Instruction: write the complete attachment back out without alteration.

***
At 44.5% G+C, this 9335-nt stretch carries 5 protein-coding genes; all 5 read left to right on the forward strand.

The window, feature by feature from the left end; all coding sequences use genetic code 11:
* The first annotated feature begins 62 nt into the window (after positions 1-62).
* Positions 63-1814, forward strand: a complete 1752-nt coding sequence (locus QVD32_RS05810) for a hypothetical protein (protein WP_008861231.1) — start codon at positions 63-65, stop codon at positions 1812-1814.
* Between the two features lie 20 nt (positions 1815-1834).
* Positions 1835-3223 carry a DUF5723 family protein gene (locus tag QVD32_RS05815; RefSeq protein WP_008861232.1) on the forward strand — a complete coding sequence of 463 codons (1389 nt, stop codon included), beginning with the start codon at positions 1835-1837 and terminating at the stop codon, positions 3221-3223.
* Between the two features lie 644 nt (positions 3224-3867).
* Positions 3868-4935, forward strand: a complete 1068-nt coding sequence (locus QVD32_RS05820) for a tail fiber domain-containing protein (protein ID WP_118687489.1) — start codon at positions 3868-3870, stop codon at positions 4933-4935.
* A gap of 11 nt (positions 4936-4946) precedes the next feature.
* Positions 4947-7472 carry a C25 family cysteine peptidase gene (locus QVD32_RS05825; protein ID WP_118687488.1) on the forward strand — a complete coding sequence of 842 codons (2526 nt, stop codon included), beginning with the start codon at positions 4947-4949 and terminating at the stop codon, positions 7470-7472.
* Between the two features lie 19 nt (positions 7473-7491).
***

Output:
At 44.5% G+C, this 9335-nt stretch carries 5 protein-coding genes; all 5 read left to right on the forward strand.

The window, feature by feature from the left end; all coding sequences use genetic code 11:
* The first annotated feature begins 62 nt into the window (after positions 1-62).
* Positions 63-1814, forward strand: a complete 1752-nt coding sequence (locus QVD32_RS05810) for a hypothetical protein (protein WP_008861231.1) — start codon at positions 63-65, stop codon at positions 1812-1814.
* Between the two features lie 20 nt (positions 1815-1834).
* Positions 1835-3223 carry a DUF5723 family protein gene (locus tag QVD32_RS05815; RefSeq protein WP_008861232.1) on the forward strand — a complete coding sequence of 463 codons (1389 nt, stop codon included), beginning with the start codon at positions 1835-1837 and terminating at the stop codon, positions 3221-3223.
* Between the two features lie 644 nt (positions 3224-3867).
* Positions 3868-4935, forward strand: a complete 1068-nt coding sequence (locus QVD32_RS05820) for a tail fiber domain-containing protein (protein ID WP_118687489.1) — start codon at positions 3868-3870, stop codon at positions 4933-4935.
* A gap of 11 nt (positions 4936-4946) precedes the next feature.
* Positions 4947-7472 carry a C25 family cysteine peptidase gene (locus QVD32_RS05825; protein ID WP_118687488.1) on the forward strand — a complete coding sequence of 842 codons (2526 nt, stop codon included), beginning with the start codon at positions 4947-4949 and terminating at the stop codon, positions 7470-7472.
* Between the two features lie 19 nt (positions 7473-7491).